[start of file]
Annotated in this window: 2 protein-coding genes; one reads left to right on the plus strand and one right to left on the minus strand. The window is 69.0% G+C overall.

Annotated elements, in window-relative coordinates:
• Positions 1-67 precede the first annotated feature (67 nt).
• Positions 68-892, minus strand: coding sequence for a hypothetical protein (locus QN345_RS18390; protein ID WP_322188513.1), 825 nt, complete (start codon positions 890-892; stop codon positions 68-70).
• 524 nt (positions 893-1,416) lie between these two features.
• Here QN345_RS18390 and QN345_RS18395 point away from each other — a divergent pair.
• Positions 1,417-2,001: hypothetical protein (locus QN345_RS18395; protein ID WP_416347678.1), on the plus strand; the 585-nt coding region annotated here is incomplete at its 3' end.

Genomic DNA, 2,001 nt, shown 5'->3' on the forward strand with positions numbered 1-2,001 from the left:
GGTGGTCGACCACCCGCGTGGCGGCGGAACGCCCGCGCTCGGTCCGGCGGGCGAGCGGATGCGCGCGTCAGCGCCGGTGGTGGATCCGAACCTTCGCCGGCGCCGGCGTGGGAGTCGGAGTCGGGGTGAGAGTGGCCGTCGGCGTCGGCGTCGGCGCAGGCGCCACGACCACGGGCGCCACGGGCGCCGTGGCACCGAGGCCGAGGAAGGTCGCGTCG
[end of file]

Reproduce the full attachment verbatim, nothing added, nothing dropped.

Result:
Annotated in this window: 2 protein-coding genes; one reads left to right on the plus strand and one right to left on the minus strand. The window is 69.0% G+C overall.

Annotated elements, in window-relative coordinates:
• Positions 1-67 precede the first annotated feature (67 nt).
• Positions 68-892, minus strand: coding sequence for a hypothetical protein (locus QN345_RS18390; protein ID WP_322188513.1), 825 nt, complete (start codon positions 890-892; stop codon positions 68-70).
• 524 nt (positions 893-1,416) lie between these two features.
• Here QN345_RS18390 and QN345_RS18395 point away from each other — a divergent pair.
• Positions 1,417-2,001: hypothetical protein (locus QN345_RS18395; protein ID WP_416347678.1), on the plus strand; the 585-nt coding region annotated here is incomplete at its 3' end.

Genomic DNA, 2,001 nt, shown 5'->3' on the forward strand with positions numbered 1-2,001 from the left:
GGTGGTCGACCACCCGCGTGGCGGCGGAACGCCCGCGCTCGGTCCGGCGGGCGAGCGGATGCGCGCGTCAGCGCCGGTGGTGGATCCGAACCTTCGCCGGCGCCGGCGTGGGAGTCGGAGTCGGGGTGAGAGTGGCCGTCGGCGTCGGCGTCGGCGCAGGCGCCACGACCACGGGCGCCACGGGCGCCGTGGCACCGAGGCCGAGGAAGGTCGCGTCG